How whale corpses feed ocean floors
Whales that end up on the beach make headlines. But those that sink to the bottom of the ocean make new homes for sea life. The brawn, blubber, and bone of these unlucky cetaceans—some 70,000 of which perish during harrowing seasonal migrations each year—nourish a vibrant, constantly evolving community of creatures. Opportunistic eaters can flourish on a decaying corpse for anywhere from a decade to a century. Marine biologists have discovered dozens of new critters in these deep-sea ecosystems since they first encountered one in 1987. For animals at the bottom of the ocean, a whale fall is a meal ticket. But for the humans above, it’s a helpful reminder that, even in the modern era, most underwater mysteries remain unsolved. This timeline tracks what little we know about a gray whale’s decomposition, and the friends it makes along the way.
Hagfish: Hagfish dine on dead and dying animals, in part to fuel their numerous slime-producing glands.
Dead bodies tend to bloat—and float—in the early stages of decomposition. But as carbon dioxide, methane, and other gases dissipate, whales descend to depths of a few hundred or thousand feet. Once there, death quickly gives way to a vibrant flurry of life.
Squat lobsters: Squat lobsters thrive on ocean trash, including decaying whales and even shipwrecked wood.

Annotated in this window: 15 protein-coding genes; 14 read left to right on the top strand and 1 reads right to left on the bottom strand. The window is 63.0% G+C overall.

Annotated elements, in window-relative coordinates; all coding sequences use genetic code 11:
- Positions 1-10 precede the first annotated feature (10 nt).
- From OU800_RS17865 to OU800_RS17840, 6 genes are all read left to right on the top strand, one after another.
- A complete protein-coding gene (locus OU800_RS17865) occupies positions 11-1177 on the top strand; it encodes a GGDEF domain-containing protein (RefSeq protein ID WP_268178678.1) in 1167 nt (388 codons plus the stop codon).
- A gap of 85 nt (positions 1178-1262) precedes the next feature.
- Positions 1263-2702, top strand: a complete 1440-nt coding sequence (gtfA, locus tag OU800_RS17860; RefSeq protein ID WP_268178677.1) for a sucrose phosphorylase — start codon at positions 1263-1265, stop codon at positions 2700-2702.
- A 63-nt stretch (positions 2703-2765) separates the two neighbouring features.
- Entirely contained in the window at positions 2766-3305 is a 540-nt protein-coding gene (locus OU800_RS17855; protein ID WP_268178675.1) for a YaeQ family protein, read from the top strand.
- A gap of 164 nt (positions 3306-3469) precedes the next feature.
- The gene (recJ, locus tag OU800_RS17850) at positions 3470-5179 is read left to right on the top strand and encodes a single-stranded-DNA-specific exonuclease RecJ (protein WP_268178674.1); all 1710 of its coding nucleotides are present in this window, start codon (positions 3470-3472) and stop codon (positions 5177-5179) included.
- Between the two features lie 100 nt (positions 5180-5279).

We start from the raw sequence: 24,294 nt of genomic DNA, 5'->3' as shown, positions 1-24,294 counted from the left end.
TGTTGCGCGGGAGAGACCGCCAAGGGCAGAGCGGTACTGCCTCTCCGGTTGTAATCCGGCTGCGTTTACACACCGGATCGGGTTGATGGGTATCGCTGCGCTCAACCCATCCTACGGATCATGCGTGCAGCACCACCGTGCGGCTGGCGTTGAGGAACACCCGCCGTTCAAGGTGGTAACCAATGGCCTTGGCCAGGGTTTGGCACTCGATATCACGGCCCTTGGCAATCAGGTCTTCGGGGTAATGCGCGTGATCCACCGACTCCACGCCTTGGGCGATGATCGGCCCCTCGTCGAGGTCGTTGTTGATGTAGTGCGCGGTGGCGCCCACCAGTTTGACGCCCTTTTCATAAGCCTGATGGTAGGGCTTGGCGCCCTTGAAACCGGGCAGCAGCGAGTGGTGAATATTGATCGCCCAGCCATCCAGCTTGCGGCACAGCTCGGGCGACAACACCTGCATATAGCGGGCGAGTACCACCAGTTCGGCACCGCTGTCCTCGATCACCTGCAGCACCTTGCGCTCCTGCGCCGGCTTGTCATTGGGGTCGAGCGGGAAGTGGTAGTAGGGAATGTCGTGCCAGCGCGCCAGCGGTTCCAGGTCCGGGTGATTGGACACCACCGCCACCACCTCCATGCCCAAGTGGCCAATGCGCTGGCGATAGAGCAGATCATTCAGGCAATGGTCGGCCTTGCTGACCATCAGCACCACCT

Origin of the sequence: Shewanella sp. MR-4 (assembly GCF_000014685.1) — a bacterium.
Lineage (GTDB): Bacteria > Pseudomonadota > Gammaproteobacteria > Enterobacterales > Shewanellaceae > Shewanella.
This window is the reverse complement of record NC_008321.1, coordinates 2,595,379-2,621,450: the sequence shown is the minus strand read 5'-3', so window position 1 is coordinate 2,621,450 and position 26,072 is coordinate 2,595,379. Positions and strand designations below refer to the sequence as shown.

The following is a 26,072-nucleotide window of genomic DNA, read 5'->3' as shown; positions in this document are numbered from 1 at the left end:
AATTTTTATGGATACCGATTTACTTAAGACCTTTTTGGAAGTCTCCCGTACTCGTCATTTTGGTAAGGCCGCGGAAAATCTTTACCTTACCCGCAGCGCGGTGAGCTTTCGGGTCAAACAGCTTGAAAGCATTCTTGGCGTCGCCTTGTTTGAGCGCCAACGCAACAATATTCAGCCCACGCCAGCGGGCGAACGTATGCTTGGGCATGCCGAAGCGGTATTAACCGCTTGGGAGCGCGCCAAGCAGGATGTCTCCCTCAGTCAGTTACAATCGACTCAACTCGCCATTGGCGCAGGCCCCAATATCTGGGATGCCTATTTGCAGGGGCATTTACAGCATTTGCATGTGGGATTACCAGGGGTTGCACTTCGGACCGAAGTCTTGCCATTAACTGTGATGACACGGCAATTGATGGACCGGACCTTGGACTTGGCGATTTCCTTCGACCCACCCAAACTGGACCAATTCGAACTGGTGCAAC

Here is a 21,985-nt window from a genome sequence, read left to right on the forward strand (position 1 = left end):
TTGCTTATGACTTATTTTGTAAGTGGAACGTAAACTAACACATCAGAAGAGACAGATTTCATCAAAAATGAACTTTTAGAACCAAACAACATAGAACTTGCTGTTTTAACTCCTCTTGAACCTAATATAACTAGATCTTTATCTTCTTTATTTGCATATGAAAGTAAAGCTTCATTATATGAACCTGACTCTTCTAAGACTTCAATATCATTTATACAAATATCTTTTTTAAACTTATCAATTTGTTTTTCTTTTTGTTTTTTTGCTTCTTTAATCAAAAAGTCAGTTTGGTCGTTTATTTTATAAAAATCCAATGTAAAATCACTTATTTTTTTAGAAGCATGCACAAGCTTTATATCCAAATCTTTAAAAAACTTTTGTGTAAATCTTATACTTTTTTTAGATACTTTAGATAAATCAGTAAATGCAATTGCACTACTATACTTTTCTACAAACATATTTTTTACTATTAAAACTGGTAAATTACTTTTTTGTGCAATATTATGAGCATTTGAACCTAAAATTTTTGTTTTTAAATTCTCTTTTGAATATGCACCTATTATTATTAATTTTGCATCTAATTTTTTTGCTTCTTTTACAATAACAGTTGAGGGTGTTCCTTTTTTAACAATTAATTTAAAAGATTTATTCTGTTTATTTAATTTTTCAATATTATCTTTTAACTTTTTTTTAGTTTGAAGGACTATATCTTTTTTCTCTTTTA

Scavengers such as pincher crabs and sharp-toothed sharks are the first to feast. They start eating shortly after the big sink, and they can munch for months on the plentiful buffet of organs, skin, and muscle. But their meat-loving mouths leave plenty behind.
With little meat left, worms, snails, and other hungry organisms can take advantage of the delicious biofilms—slimy bacteria and other microorganisms—that now coat the corpse. It doesn’t look like much to our eyes, but for the right animal, the carcass is ripe for the ripping.
Osedax roseus, or “bone-devouring redhead,” embed themselves in bones and eat lipids within.
As more of the skeleton becomes exposed, bone-eating bacteria flock to their supper. Scientists have seen some of these tiny beings only on a whale fall, spurring biologists to deflate dead beached cetaceans, add weights, and send them deep down for study.
Clams: Certain enterprising clams store sulfide-oxidizing bacteria in their gill cells, allowing them to turn sulfur into sugar.
Eventually, all that remains of the great gray are nutrient-rich particles, which have leached into the soil beneath the deep-sea cemetery. As bacteria chow down, they excrete sulfurous waste, creating the perfect environment for mollusk colonies fueled by the gases.